At the outset of The Last Yankee, the final one-act play in Theater J’s three-part compilation, Danger: Memory!, two men are comparing notes on the wives they’ve come to visit at a state mental institution. Both women are depressed, and both men are clueless as to why—which, in effect, answers that question for the audience.

But because Arthur Miller is not the sort of playwright to settle for glib explanations in any matter concerning psychology, patrons who think they’ve already got the characters pegged have another think coming. The play delves and probes, linking the lives of its protagonists until they form a community of pain. Then, it finds exhilarating ways to release them. By the final fade, what began as a tale of marital miscommunication has blossomed into a stirring paean to the power of shared dreams.

Not that this result seems likely during the play’s opening conversation. John (Irv Ziff), a prosperous gent in his late 60s, owns a lumber yard and a car dealership and has so many irons in the fire that he can barely focus on the problems his wife, Karen (Dorothea Hammond), is having. When he does, his chief thought is that she really ought to be happy, since he buys her everything she wants, and has done so for decades.

Leroy (Tim Carlin), being younger and less prosperous, doesn’t shoulder quite so much responsibility for his wife’s moods. Still, he wishes that Patricia (Paula Gruskiewicz), now midway through her third hospital stay, could find pleasure in a sunrise again, and relief from the anxiety that grips her.

As the men speak animatedly, recalling early signs of trouble and swapping guesses about possible causes, director Shira Piven lets us see the objects of their concern: Karen shuffling aimlessly, barely lifting her feet as she moves, Patricia sprawling wide-eyed on the ground. Both women look just as passive as their husbands are making them sound—which makes their transformations all the more remarkable when they get a chance to speak for themselves.

Yes, they’re troubled. But they’re hardly helpless. Patricia is sharp and frenziedly analytical, at least partly because she’s weaned herself from the pills that kept her in a tranquil fog for 20 years. Her doctor doesn’t know she has gone 21 days without them, and she’s not sure how she’s going to break the news to Leroy, because it’s just one of a raft of things she wants to tell him now that she’s lucid. She wants him to know, among other things, that she’s decided not to blame him for not chasing success harder, for not having more confidence in himself, for not wanting more.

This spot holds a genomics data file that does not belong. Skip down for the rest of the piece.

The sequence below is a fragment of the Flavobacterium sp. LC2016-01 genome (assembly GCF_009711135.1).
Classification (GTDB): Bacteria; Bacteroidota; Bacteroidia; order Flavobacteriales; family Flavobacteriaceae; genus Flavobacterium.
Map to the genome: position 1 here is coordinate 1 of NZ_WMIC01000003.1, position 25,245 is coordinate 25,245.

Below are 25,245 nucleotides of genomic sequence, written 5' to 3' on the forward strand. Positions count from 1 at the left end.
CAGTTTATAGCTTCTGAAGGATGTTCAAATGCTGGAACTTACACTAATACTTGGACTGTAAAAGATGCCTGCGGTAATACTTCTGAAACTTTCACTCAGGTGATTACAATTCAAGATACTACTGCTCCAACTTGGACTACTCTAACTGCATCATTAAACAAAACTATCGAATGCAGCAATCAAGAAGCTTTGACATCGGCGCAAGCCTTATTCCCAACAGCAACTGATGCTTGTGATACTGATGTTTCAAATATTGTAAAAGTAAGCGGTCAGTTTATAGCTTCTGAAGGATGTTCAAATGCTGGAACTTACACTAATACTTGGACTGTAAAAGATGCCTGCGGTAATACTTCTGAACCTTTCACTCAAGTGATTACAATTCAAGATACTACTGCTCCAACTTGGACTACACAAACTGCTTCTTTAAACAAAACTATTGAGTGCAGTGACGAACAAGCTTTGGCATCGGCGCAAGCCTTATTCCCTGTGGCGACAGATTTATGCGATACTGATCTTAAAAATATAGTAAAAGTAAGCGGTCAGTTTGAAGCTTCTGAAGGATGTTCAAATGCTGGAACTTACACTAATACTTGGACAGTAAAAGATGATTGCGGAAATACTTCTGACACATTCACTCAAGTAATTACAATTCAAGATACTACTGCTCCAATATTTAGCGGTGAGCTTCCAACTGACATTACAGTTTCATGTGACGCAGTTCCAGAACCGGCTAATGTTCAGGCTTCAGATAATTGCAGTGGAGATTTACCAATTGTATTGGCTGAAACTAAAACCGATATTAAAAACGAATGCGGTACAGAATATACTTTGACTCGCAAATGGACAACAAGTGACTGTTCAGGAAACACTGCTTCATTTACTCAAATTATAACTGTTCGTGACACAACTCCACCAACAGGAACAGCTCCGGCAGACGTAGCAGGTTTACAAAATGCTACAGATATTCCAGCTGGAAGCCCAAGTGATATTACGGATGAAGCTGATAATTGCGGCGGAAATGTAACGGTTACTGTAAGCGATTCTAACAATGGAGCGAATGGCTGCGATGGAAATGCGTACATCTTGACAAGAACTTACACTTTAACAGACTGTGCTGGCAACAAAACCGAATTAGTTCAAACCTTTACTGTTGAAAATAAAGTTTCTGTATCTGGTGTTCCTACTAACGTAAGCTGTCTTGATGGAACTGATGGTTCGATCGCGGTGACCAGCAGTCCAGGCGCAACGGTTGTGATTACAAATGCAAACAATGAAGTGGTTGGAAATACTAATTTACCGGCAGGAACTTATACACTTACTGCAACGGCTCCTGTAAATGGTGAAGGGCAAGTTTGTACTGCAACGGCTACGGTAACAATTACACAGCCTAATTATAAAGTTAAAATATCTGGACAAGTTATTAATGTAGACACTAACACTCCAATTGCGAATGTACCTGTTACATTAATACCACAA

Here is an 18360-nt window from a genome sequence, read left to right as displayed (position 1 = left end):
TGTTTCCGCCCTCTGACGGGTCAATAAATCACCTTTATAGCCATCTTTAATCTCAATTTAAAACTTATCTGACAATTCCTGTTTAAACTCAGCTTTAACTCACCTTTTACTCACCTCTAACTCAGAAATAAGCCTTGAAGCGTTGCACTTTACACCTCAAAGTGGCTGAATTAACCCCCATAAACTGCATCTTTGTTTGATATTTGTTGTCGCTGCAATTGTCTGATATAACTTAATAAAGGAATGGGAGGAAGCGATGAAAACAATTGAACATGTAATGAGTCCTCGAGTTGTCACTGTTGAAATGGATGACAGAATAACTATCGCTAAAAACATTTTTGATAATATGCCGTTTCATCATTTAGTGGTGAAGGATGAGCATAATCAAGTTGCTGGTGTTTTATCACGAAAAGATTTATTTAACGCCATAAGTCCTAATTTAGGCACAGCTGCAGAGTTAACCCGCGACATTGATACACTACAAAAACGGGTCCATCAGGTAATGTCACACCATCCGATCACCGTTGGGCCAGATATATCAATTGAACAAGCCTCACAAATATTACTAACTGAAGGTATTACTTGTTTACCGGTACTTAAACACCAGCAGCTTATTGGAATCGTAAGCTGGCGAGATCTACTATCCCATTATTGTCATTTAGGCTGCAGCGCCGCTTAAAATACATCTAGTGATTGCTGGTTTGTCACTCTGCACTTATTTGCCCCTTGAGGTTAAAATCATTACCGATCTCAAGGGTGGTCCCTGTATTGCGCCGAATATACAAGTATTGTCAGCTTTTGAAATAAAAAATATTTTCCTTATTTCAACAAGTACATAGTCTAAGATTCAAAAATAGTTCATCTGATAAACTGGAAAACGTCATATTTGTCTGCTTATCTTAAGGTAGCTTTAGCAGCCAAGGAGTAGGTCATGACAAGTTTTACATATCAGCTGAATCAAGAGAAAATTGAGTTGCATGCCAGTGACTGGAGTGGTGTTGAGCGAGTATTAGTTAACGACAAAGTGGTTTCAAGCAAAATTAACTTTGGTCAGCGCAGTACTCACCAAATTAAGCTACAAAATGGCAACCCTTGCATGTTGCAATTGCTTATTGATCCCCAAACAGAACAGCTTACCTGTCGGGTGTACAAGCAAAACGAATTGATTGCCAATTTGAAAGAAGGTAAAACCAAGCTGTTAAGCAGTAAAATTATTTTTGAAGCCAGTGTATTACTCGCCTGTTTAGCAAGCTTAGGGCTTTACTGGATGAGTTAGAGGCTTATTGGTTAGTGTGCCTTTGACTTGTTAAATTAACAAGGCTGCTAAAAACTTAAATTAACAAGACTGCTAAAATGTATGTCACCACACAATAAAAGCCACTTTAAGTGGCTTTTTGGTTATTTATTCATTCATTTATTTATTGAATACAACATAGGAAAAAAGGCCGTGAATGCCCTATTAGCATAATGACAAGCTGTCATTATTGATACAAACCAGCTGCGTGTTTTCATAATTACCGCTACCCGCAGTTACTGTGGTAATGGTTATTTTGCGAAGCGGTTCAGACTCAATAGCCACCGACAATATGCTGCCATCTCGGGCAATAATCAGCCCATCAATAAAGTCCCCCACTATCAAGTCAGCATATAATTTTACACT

Karen, meanwhile, has developed habits of thought that make her a sort of walking non sequitur. No two sentences appear to emanate from the same part of her brain, and yet, it’s not hard to see a kinship between her flighty synapses and the finger-in-every-pie managerial style her husband affects for his businesses. These two are well-matched, even if they no longer quite remember why.

Miller sets everything up so deftly, you hardly realize he’s also stuffed the play with the America-in-microcosm issues that inflect so much of his work: business and family, politics and faith, principle and principal. By the time he’s brought the two couples together—and had Patricia and Leroy fall into a clinch after a screaming match that mixes desperation with desire—the play has acquired surprising dramatic weight for a work so short.

The two playlets that open the evening are, by comparison, Miller lite. They mean to be ruminations on memory—chiefly on the tricks memory plays on the elderly—but they play like throwaways. In The Ryan Interview, the author sends a young reporter (Gruskiewicz) to chat with a 100-year-old New Englander (David Harscheid), to no particular purpose. The old codger trots out some pleasant anecdotes about the foibles of folks who’ve long since died, but he’s really remarkable only for having avoided all social involvements—which makes him a less-than-compelling dramatic subject. He says proudly that because he has never taken a job (hoping to avoid getting a Social Security number), the government thinks he doesn’t exist. After making his acquaintance, audiences may well decide the government got it right.

The second play, I Can’t Remember Anything, brings together a wealthy widow (Hammond) and the neighbor (Ziff) who was her husband’s best friend. She’s grieving (“I cannot for the life of me figure out why I haven’t died”), he’s waxing philosophical (“All we are is a lot of talking nitrogen”), and the playwright is mostly killing time.

It doesn’t help that neither of these curtain-raisers is more than indifferently acted (I found myself re-inflecting lines in my head to make sense of them), and that Piven has staged them haphazardly on Danila Korgodsky’s leaf-strewn setting. Those leaves initially seem a swell idea—the autumn of life, dried-up memories ready to blow away—but they wear out their welcome as they get stuck in actors’ hair and sweaters. Since the director already has company members engaging in all sorts of irrelevant stage business with record albums and glassware, the evening doesn’t really need the extra visual distraction.

Still, when Miller’s prose asserts itself, as it does in the clean, muscular dialogue of The Last Yankee, none of the frills matter. After ditzing around with the first two plays, Piven rediscovers in the third the mix of optimism and ferocity that fueled her splendid mounting of David Mamet’s The Old Neighborhood last season. The performances—especially Gruskiewicz’s wounded Patricia and Carlin’s anguished Leroy—are right on the money, their passions feel real, and, as with all of Miller’s best work, you hit the sidewalk feeling that, yes, there are fights worth fighting. CP